NHS should prescribe tango dancing and book clubs, not ‘a pill for every ill’

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GPs should start prescribing activities like gardening, tango dancing and fishing – instead of doling out a pill for every ill, health chiefs say. Family doctors are being urged to take up “social prescribing” after research found it cut GP visits and trips to Accident and Emergency units by more than a quarter.

Officials involved in pilot schemes say encouraging older people to be more active and sociable improves health and reduces frailty – keeping pensioners independent for longer.

Simon Stevens, head of the NHS, last night urged every GP to consider prescribing lifestyle changes instead of automatically turning to medication.

Research shows half of pensioners now take at least five drugs a day – with levels quadrupling in two decades. The numbers of people taking antidepressants has more than doubled in the last 10 years, while reliance on common painkillers has increased by 40 per cent.

Mr Stevens told the Daily Telegraph: “Rather than ‘a pill for every ill’, social prescribing is a new way of helping certain people get better and stay healthy.

“Family doctors tell us the best help they offer some patients is connecting them with local sports, arts and voluntary organisations.

“For people who are stressed or depressed, who have chronic pain, or with other long term health problems, social prescribing is often worth trying either in place of drugs or alongside other usual care,” he said.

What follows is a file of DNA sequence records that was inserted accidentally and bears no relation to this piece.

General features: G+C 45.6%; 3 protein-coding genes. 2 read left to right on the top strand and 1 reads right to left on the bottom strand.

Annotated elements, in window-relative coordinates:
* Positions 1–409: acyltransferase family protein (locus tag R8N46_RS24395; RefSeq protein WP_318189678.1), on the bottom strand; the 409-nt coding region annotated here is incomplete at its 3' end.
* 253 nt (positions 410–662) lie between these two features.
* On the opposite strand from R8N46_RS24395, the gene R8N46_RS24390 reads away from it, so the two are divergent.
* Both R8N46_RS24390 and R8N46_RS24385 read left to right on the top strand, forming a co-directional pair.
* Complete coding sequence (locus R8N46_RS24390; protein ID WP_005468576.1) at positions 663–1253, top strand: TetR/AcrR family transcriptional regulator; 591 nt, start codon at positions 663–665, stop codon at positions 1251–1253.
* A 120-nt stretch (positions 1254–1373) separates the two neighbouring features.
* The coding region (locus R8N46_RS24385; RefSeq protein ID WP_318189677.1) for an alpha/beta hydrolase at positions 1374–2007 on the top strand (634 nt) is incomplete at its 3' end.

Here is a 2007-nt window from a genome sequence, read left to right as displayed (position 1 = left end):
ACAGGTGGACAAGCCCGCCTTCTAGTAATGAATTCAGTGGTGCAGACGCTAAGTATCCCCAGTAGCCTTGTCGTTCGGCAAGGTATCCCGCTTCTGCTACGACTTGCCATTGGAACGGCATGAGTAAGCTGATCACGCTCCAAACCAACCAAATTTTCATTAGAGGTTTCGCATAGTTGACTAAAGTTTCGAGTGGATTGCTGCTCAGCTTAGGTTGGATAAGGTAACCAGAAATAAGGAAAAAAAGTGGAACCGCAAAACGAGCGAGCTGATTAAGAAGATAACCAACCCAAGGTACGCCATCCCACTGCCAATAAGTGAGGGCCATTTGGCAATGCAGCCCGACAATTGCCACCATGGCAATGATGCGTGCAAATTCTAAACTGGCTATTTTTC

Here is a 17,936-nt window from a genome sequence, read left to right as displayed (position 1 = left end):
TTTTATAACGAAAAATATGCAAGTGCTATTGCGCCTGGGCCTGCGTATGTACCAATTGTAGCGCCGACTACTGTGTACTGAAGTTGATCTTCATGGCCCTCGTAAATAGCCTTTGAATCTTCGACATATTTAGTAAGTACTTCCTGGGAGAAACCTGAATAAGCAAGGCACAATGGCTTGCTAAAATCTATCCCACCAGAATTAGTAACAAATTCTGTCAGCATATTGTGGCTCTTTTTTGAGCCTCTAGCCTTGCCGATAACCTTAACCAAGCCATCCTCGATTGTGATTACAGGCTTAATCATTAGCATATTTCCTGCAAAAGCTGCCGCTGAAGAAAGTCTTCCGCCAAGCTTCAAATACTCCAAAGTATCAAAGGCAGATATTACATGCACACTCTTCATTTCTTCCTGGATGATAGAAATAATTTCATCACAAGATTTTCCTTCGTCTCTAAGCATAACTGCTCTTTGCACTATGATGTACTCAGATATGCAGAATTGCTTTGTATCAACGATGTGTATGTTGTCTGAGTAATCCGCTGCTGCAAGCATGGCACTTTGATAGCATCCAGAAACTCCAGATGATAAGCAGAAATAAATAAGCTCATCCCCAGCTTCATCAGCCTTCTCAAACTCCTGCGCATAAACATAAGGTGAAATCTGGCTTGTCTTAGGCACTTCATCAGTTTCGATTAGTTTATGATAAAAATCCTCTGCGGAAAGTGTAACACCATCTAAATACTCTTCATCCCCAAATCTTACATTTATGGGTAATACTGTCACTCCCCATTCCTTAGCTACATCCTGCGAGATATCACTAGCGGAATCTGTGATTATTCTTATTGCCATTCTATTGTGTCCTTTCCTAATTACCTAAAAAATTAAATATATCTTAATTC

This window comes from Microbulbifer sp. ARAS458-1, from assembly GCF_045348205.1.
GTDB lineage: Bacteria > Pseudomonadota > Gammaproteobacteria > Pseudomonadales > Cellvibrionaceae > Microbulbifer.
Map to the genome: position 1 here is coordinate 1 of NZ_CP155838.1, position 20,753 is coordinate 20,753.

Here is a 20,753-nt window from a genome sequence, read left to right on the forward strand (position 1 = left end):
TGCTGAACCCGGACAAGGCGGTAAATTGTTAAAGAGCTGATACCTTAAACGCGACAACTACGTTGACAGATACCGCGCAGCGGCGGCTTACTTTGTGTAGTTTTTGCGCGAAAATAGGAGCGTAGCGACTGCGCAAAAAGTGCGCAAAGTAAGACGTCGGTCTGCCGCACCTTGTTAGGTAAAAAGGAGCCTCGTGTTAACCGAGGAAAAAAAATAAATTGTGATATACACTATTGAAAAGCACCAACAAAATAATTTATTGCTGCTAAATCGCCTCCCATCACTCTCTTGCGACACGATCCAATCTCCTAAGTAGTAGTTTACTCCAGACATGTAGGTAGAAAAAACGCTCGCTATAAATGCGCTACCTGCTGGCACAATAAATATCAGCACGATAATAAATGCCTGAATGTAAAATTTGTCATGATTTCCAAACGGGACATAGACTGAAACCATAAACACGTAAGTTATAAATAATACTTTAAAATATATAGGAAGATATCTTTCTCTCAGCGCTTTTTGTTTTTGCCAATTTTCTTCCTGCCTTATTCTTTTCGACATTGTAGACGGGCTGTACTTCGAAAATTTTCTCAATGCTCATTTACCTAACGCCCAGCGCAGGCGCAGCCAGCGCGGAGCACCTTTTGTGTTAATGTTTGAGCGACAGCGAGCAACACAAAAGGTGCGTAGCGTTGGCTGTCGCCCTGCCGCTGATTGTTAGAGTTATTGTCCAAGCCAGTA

“It would be good to see all GPs considering whether their patients might benefit.”

One in five family doctors have referred patients for some activities, with 40 per cent keen to do so, research suggests.

In Halton in Merseyside, GPs offer gardening, Nordic walking and tango dancing on prescription, along with confidence classes and stress management.

NHS services across the North West have backed reading groups as a route to help those with depression, while a “Green Dreams” scheme led by GPs in East Lancashire has 40 GPs referring patients to take part in voluntary work in outdoor gardens. Around 27 per cent of patients reported a benefit to their mental or physical health, with a 20 per cent drop in GP appointments, research found.

Several areas have begun referring patients for charity work, including a scheme at the Imperial War Museum which offers “volunteering for veterans”.

GPs in Cumbria are among those offering exercise on prescription, with others offering arts on prescription, fishing clubs and knitting groups.

Health officials said the rollout of such schemes across the country could prove “transformational” in preventing a slide into ill-health on retirement, amid concern that much of Britain’s increasing life expectancy is spent in frailty.

Bev Taylor, leader of NHS England’s social prescribing programme, said: “We are working to embed social prescribing across the NHS.

“For us, what we are seeing around the country is a fantastic movement.”

She said every area should create a “connector service” linking family doctors to such groups, with all GPs in Gloucestershire, Leeds and South Yorkshire now offered access to the schemes.

“It gives people time and works on what really matters to them,” she said.

“Really significantly for us, it is reducing pressure on the NHS and we think social care,” she said.

 



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